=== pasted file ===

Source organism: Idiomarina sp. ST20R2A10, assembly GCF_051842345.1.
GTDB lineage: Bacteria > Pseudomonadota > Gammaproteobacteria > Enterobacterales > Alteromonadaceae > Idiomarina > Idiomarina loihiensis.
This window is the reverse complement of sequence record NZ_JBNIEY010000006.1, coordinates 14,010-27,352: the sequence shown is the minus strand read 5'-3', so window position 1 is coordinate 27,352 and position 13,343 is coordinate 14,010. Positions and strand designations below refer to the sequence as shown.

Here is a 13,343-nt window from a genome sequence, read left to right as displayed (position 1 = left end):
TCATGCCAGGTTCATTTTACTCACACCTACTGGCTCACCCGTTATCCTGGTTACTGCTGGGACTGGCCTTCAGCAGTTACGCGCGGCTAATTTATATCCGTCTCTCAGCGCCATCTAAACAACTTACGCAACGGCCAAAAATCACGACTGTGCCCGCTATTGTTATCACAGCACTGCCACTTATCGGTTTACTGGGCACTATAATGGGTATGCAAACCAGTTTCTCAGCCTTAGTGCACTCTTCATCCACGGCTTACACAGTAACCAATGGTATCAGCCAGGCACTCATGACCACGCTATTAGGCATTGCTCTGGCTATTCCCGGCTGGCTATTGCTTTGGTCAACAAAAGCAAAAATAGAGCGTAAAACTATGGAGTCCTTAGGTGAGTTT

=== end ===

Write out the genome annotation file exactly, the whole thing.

Source organism: Idiomarina sp. ST20R2A10, assembly GCF_051842345.1.
GTDB lineage: Bacteria > Pseudomonadota > Gammaproteobacteria > Enterobacterales > Alteromonadaceae > Idiomarina > Idiomarina loihiensis.
This window is the reverse complement of sequence record NZ_JBNIEY010000006.1, coordinates 14,010-27,352: the sequence shown is the minus strand read 5'-3', so window position 1 is coordinate 27,352 and position 13,343 is coordinate 14,010. Positions and strand designations below refer to the sequence as shown.

Here is a 13,343-nt window from a genome sequence, read left to right as displayed (position 1 = left end):
TCATGCCAGGTTCATTTTACTCACACCTACTGGCTCACCCGTTATCCTGGTTACTGCTGGGACTGGCCTTCAGCAGTTACGCGCGGCTAATTTATATCCGTCTCTCAGCGCCATCTAAACAACTTACGCAACGGCCAAAAATCACGACTGTGCCCGCTATTGTTATCACAGCACTGCCACTTATCGGTTTACTGGGCACTATAATGGGTATGCAAACCAGTTTCTCAGCCTTAGTGCACTCTTCATCCACGGCTTACACAGTAACCAATGGTATCAGCCAGGCACTCATGACCACGCTATTAGGCATTGCTCTGGCTATTCCCGGCTGGCTATTGCTTTGGTCAACAAAAGCAAAAATAGAGCGTAAAACTATGGAGTCCTTAGGTGAGTTT